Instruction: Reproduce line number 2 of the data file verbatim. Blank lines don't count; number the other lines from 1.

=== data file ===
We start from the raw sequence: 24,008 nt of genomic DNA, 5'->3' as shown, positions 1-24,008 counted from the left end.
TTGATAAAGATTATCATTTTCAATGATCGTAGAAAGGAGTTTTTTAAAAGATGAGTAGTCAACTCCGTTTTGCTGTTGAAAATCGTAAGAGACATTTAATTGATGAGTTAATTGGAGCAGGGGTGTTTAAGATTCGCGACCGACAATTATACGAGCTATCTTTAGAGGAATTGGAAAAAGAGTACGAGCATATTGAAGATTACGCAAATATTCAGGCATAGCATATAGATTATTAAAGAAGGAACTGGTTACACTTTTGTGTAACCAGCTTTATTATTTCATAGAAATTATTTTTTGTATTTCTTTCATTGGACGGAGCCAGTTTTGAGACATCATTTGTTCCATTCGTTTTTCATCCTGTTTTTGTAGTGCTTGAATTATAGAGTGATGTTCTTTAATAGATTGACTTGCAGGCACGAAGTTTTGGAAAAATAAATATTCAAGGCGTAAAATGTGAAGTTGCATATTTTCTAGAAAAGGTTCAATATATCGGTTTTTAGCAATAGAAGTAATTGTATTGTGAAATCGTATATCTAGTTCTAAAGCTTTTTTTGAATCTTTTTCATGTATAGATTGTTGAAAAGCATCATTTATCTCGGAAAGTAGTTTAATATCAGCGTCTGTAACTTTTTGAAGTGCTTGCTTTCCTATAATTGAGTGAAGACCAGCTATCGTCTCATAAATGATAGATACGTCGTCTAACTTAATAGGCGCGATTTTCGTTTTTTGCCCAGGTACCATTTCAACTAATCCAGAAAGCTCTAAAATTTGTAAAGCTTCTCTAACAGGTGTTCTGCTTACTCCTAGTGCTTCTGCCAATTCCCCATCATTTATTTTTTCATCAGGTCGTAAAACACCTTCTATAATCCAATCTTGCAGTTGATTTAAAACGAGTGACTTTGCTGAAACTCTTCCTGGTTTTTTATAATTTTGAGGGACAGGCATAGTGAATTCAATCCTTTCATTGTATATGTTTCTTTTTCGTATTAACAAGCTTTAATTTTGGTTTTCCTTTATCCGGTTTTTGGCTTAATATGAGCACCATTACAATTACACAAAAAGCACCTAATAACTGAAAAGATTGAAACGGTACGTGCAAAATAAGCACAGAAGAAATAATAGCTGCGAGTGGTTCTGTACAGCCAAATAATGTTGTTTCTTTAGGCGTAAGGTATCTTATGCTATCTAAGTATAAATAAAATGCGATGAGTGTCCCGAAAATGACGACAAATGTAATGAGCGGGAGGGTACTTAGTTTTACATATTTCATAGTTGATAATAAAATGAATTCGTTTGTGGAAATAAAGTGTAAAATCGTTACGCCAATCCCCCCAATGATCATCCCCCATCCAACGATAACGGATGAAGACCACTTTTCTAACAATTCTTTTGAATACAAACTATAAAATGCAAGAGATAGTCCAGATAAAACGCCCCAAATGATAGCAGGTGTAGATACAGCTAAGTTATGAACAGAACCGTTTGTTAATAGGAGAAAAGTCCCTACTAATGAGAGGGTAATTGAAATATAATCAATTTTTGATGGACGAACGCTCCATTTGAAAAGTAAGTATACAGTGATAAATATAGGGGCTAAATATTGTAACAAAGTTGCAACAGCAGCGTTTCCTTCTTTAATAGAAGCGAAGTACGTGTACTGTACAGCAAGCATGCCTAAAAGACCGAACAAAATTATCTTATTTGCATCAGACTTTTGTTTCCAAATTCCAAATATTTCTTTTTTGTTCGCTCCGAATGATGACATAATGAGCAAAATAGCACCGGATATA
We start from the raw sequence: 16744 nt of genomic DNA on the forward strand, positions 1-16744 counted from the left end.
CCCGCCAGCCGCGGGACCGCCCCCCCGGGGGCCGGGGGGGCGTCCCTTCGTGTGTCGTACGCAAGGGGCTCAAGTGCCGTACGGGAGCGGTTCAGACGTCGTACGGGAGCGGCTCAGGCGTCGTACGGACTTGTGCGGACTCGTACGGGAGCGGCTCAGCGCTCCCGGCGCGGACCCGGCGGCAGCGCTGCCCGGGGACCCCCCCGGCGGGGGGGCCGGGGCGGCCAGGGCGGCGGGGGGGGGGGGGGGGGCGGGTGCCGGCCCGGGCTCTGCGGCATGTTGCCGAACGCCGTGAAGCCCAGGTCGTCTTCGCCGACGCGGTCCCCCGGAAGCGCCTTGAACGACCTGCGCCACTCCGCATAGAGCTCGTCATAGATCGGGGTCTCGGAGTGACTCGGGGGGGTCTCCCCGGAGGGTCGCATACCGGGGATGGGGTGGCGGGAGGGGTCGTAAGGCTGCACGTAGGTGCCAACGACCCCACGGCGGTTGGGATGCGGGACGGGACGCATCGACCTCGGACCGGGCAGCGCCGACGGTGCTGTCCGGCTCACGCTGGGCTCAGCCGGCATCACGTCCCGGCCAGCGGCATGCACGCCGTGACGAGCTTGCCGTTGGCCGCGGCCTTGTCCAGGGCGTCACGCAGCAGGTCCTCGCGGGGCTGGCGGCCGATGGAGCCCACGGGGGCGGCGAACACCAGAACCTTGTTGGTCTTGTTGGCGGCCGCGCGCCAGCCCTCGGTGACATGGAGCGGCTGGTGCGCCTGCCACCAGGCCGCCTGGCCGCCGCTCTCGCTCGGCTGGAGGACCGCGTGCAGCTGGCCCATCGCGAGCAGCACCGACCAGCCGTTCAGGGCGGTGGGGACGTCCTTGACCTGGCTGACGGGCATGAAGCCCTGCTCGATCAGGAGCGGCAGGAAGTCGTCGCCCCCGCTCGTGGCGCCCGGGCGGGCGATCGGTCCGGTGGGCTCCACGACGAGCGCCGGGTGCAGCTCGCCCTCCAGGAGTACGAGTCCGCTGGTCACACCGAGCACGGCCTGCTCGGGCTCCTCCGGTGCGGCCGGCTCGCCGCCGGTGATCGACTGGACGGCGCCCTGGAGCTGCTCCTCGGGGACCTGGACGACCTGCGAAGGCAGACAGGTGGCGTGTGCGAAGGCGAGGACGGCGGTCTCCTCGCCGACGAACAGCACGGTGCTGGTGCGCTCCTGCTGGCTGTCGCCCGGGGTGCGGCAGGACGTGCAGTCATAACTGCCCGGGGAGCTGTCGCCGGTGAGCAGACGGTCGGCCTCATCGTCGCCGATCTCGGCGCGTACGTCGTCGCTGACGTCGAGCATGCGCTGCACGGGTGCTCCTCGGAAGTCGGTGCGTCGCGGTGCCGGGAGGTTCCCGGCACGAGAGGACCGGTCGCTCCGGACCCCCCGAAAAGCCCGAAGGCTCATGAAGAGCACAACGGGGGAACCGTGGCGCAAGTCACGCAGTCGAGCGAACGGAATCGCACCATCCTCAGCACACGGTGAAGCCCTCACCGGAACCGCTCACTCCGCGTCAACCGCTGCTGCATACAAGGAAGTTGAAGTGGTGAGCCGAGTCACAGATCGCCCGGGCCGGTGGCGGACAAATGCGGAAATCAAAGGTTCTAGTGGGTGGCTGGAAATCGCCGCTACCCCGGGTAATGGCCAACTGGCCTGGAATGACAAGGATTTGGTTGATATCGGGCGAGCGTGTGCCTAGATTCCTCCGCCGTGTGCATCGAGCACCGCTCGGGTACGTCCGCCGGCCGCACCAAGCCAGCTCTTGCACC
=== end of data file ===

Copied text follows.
TTGATAAAGATTATCATTTTCAATGATCGTAGAAAGGAGTTTTTTAAAAGATGAGTAGTCAACTCCGTTTTGCTGTTGAAAATCGTAAGAGACATTTAATTGATGAGTTAATTGGAGCAGGGGTGTTTAAGATTCGCGACCGACAATTATACGAGCTATCTTTAGAGGAATTGGAAAAAGAGTACGAGCATATTGAAGATTACGCAAATATTCAGGCATAGCATATAGATTATTAAAGAAGGAACTGGTTACACTTTTGTGTAACCAGCTTTATTATTTCATAGAAATTATTTTTTGTATTTCTTTCATTGGACGGAGCCAGTTTTGAGACATCATTTGTTCCATTCGTTTTTCATCCTGTTTTTGTAGTGCTTGAATTATAGAGTGATGTTCTTTAATAGATTGACTTGCAGGCACGAAGTTTTGGAAAAATAAATATTCAAGGCGTAAAATGTGAAGTTGCATATTTTCTAGAAAAGGTTCAATATATCGGTTTTTAGCAATAGAAGTAATTGTATTGTGAAATCGTATATCTAGTTCTAAAGCTTTTTTTGAATCTTTTTCATGTATAGATTGTTGAAAAGCATCATTTATCTCGGAAAGTAGTTTAATATCAGCGTCTGTAACTTTTTGAAGTGCTTGCTTTCCTATAATTGAGTGAAGACCAGCTATCGTCTCATAAATGATAGATACGTCGTCTAACTTAATAGGCGCGATTTTCGTTTTTTGCCCAGGTACCATTTCAACTAATCCAGAAAGCTCTAAAATTTGTAAAGCTTCTCTAACAGGTGTTCTGCTTACTCCTAGTGCTTCTGCCAATTCCCCATCATTTATTTTTTCATCAGGTCGTAAAACACCTTCTATAATCCAATCTTGCAGTTGATTTAAAACGAGTGACTTTGCTGAAACTCTTCCTGGTTTTTTATAATTTTGAGGGACAGGCATAGTGAATTCAATCCTTTCATTGTATATGTTTCTTTTTCGTATTAACAAGCTTTAATTTTGGTTTTCCTTTATCCGGTTTTTGGCTTAATATGAGCACCATTACAATTACACAAAAAGCACCTAATAACTGAAAAGATTGAAACGGTACGTGCAAAATAAGCACAGAAGAAATAATAGCTGCGAGTGGTTCTGTACAGCCAAATAATGTTGTTTCTTTAGGCGTAAGGTATCTTATGCTATCTAAGTATAAATAAAATGCGATGAGTGTCCCGAAAATGACGACAAATGTAATGAGCGGGAGGGTACTTAGTTTTACATATTTCATAGTTGATAATAAAATGAATTCGTTTGTGGAAATAAAGTGTAAAATCGTTACGCCAATCCCCCCAATGATCATCCCCCATCCAACGATAACGGATGAAGACCACTTTTCTAACAATTCTTTTGAATACAAACTATAAAATGCAAGAGATAGTCCAGATAAAACGCCCCAAATGATAGCAGGTGTAGATACAGCTAAGTTATGAACAGAACCGTTTGTTAATAGGAGAAAAGTCCCTACTAATGAGAGGGTAATTGAAATATAATCAATTTTTGATGGACGAACGCTCCATTTGAAAAGTAAGTATACAGTGATAAATATAGGGGCTAAATATTGTAACAAAGTTGCAACAGCAGCGTTTCCTTCTTTAATAGAAGCGAAGTACGTGTACTGTACAGCAAGCATGCCTAAAAGACCGAACAAAATTATCTTATTTGCATCAGACTTTTGTTTCCAAATTCCAAATATTTCTTTTTTGTTCGCTCCGAATGATGACATAATGAGCAAAATAGCACCGGATATA